Lucky Number had been written hastily when a flip-side had been needed for her debut single. Recognising its potential as an A-side in its own right, Robinson demanded it be re-recorded. The result – an eccentric but highly infectious pop song punctuated by high-pitched shrieks – reached number three in the UK chart and sent her career into overdrive.


On stage she was kooky and beguiling, her backing band solid. In Stateless she had an extraordinary record, a smorgasbord of styles from the pulsating pop of Lucky Number and its hit follow-up Say When, to the achingly beautiful Too Tender To Touch and other-worldly Sleeping Beauty. Other standouts included the atmospheric Writing On The Wall and the starkly honest Home. For me, Stateless remains her strongest record and anyone not familiar with her music would be best to start here.

Her debut won critical acclaim and gave Stiff its first real female success story. Lovich, an outsider all her life, had meanwhile finally found a place where she fitted in. “I loved it, I totally loved it because I felt, at last, there is a home for me and there are people who take me for what I am,” she says in Be Stiff: The Stiff Records Story.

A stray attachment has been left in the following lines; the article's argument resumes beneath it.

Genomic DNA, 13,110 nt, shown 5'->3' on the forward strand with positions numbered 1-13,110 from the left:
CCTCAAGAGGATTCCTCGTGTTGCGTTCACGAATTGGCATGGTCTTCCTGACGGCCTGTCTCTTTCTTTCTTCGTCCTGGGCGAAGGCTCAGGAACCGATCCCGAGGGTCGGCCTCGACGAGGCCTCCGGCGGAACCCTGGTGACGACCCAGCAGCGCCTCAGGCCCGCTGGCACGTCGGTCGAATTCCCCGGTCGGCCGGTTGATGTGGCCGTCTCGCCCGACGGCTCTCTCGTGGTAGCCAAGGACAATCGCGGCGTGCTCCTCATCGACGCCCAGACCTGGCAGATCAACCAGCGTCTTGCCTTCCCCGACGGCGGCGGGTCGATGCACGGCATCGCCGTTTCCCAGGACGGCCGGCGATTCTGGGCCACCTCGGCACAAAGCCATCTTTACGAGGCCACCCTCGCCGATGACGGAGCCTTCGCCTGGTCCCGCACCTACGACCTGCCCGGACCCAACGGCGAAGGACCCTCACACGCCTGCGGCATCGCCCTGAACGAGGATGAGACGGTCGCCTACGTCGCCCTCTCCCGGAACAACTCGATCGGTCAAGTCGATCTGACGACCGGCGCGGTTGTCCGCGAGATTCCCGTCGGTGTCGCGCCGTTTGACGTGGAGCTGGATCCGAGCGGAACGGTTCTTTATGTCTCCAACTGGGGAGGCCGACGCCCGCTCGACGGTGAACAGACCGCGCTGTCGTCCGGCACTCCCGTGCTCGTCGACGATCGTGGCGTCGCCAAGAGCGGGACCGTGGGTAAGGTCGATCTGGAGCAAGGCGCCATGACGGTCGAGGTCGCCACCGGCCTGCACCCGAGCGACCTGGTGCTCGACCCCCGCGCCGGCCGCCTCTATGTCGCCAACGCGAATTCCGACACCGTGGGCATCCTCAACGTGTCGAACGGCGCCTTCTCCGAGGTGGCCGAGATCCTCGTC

The cover of her 1979 album Flex presented Lovich like some modern-day Miss Havisham, crawling about in a wedding dress (the photograph was taken in a fermentation tank at the Guinness factory in London’s Park Royal). The record itself was steeped in atmosphere. Lovich’s shrill warbling and the baritone undercurrent of Bird Song made for a chilling opening and reached number 39 in the UK chart. Her interpretation of The Four Seasons’ The Night was as memorable as it was unexpected, and it was impossible not to get snagged on the pop hooks of Wonderful One and Joan. However, Flex reached number 19 and spent just five weeks on the UK chart – well short of the three months racked up by Stateless.